It is often seen as a vital tool but does pumping iron really help create faster, more powerful and enduring athletes?
Nearly all athletes use weight training as part of their routines. However, the science behind how to get the most from it for direct athletic improvement is neither consistent, nor even fully understood.
So many variables influence how successful a weight training programme will be. For a start, not all athletes will respond to weight training in the same way. Some may bulk up considerably in response to specific protocols, while others won’t.
Firstly, it should be noted that an increase in lean mass, although potentially allowing for the expression of more power, can also result in more weight to be carried on the athlete’s body. An increase in muscle mass can slow all distance run times if the athlete’s power-to-weight ratio is negatively affected.
Secondly, weight training protocols for improving athletic performance are incredibly varied, although there is an emerging consensus as to what the desired outcome should be.
Thirdly, athletes do not weight train in isolation. Their training comprises of multiple other elements. Some of these may compliment weight training’s physiological consequences (such as plyometrics), while others may not (such as endurance training).
For sprinters and jumpers, it could be the plyometrics they are doing which is improving performance rather than the weight training. For the thrower it could be the medicine ball or implement throwing and not the weight training.
Fourthly, not all muscles are as important as others when it comes to improving athletic event performance. The glutes and the hips may be the key muscles needed for improved sprint speed, for example, so these may not be being specifically targeted.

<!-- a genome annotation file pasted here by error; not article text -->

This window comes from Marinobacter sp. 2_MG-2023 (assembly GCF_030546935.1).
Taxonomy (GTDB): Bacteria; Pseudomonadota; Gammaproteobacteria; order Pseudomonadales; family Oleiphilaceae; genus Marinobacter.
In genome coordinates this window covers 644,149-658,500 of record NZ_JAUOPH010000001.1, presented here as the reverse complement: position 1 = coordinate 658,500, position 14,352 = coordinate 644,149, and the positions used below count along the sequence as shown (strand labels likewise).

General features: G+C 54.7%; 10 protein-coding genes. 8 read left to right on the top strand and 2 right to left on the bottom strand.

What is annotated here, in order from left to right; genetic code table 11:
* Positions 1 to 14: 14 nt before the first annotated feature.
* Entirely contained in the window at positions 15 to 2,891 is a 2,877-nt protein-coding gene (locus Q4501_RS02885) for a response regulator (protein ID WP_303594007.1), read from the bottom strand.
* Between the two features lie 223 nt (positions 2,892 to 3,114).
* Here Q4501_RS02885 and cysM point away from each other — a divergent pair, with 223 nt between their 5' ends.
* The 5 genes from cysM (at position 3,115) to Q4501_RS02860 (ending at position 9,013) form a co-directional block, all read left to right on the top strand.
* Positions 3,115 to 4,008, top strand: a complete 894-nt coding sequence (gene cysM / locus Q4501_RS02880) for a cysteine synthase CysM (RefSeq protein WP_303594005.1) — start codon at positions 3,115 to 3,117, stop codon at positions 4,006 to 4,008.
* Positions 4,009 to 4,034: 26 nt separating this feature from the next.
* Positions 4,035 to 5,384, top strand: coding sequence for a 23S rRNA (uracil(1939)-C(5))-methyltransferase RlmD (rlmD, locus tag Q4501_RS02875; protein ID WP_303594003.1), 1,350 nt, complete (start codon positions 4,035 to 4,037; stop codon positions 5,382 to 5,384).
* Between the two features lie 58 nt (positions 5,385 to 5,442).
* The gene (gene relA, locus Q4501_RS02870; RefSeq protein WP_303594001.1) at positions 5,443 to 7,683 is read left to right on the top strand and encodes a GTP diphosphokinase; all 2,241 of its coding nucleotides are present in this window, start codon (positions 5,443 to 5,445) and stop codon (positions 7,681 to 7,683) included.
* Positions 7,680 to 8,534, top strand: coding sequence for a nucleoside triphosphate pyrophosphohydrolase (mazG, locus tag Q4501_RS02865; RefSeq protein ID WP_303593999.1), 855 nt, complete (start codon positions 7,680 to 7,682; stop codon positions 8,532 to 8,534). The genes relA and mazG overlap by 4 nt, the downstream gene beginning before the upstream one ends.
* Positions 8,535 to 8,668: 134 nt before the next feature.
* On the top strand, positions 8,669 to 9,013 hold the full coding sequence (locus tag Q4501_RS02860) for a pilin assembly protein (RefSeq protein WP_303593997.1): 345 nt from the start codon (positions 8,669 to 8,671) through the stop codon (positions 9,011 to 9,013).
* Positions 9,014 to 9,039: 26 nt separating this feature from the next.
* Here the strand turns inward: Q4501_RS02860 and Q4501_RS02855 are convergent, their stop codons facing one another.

Research indicates that, compared to non-athletes, sprinters and jumpers’ hip and glute muscles are larger, too, so the weights programme needs to reflect this. Different events require different specific muscles to be optimised for optimised performance.
To lift or not to lift
I have studied and researched weight training, as well other conditioning means, as a coach for decades. I want to find out what will really improve performance.
Like many coaches I now don’t see it as being as central to directly improving athletic performance as it has been seen previously by many.
When you lift weights you are constrained in many ways. You cannot move the weight as fast as you move yourself when running, jumping and throwing. It takes tenths of a second to squat, yet the sprinter’s foot will be in contact with the track surface for milliseconds.
Nor can you (usually) safely release the weight at the end of its travel. When you high jump, you don’t stop producing power until you leave the ground. When you squat or bench you need to stop the movement as you usually can’t release the bar. Thus, the force production curve is different.
Most weights exercises are performed using both arms and legs and are very linear, while all athletics events require unilateral movement and often across various planes.
Additionally, the common muscular action used is the concentric (muscular shortening) one. Virtually all muscular actions in athletics require stretch-shortening ones. When running at any speed, the muscle, tendons and ligaments will first have to stretch and store energy before shortening to return energy.
This quick-fire stretch-reflex is key to plyometrics, hence plyometric training may be superior to weight training as a conditioning means.